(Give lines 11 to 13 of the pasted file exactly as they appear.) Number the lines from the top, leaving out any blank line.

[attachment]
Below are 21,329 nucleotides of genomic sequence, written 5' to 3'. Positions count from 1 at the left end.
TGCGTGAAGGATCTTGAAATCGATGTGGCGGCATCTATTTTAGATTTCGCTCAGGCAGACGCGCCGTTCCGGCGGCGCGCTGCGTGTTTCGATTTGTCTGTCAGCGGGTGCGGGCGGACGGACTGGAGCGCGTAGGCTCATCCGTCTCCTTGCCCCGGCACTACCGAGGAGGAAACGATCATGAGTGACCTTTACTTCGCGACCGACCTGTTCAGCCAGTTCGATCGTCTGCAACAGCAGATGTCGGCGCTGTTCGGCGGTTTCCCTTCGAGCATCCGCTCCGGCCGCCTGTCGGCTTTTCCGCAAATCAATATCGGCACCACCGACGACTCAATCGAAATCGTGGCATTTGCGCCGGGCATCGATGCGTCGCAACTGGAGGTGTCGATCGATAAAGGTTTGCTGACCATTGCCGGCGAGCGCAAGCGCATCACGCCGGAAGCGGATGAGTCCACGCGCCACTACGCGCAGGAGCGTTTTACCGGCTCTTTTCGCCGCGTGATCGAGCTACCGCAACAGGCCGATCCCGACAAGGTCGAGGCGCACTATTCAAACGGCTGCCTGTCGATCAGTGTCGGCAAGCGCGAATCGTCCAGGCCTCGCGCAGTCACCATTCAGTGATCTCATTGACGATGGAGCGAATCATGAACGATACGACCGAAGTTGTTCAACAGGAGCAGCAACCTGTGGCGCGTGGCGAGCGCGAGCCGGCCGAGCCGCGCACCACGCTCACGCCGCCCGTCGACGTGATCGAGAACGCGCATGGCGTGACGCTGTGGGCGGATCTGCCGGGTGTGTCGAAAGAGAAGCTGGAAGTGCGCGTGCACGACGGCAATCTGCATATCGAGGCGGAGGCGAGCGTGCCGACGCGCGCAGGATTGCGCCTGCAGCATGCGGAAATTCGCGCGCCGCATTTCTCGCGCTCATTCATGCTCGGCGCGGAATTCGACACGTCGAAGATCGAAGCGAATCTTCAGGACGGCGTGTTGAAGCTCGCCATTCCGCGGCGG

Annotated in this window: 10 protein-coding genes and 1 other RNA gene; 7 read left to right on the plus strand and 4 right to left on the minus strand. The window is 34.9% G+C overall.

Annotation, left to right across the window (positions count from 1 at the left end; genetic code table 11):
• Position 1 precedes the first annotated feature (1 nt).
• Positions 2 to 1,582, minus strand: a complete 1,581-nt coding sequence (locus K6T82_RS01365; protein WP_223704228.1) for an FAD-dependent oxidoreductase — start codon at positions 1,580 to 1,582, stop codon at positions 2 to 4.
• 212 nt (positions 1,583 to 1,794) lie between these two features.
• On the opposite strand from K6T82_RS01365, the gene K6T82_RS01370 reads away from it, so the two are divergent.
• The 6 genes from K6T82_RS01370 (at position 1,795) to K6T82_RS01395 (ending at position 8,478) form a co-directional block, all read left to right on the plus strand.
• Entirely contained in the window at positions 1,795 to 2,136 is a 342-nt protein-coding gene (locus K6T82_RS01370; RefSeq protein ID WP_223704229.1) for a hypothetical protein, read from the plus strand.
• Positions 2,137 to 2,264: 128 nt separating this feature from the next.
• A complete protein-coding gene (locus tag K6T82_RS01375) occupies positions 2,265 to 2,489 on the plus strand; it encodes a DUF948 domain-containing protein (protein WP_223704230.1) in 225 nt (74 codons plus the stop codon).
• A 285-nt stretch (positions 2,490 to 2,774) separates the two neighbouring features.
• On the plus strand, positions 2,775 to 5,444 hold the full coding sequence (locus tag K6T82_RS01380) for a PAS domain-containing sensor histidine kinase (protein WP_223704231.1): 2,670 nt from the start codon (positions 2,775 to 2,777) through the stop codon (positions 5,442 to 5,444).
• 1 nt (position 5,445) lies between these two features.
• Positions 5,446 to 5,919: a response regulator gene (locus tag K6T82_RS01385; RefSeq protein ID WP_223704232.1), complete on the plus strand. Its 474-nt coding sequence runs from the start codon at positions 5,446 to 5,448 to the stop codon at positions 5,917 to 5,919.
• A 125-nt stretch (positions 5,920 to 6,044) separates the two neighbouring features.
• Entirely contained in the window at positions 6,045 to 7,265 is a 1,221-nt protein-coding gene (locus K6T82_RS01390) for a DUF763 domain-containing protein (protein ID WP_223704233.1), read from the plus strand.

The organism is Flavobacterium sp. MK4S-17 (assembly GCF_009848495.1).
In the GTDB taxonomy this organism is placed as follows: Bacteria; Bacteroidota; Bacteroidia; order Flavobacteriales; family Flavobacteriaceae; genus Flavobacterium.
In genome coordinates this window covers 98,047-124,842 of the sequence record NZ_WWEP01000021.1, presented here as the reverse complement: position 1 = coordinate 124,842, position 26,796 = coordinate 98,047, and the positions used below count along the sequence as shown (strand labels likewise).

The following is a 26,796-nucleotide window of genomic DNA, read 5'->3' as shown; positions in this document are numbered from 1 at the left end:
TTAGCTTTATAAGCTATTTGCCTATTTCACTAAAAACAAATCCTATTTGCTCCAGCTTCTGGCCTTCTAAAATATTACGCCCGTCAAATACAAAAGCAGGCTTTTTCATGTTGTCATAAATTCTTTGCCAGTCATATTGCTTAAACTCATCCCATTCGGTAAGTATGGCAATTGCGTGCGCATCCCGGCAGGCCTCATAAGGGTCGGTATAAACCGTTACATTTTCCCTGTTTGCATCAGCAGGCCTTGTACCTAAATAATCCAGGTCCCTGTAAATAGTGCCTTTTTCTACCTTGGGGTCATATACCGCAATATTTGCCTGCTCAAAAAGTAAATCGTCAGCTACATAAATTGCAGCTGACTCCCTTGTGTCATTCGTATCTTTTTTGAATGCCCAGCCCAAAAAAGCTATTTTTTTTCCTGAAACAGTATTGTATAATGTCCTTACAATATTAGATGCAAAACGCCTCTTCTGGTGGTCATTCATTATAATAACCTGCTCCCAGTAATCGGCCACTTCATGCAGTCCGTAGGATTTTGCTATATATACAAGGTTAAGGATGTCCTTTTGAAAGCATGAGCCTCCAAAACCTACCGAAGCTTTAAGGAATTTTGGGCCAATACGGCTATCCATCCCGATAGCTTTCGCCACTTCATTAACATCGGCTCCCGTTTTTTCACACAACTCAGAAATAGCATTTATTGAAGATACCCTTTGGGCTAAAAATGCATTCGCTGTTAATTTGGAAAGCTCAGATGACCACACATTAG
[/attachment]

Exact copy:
• Positions 2,137 to 2,264: 128 nt separating this feature from the next.
• A complete protein-coding gene (locus tag K6T82_RS01375) occupies positions 2,265 to 2,489 on the plus strand; it encodes a DUF948 domain-containing protein (protein WP_223704230.1) in 225 nt (74 codons plus the stop codon).
• A 285-nt stretch (positions 2,490 to 2,774) separates the two neighbouring features.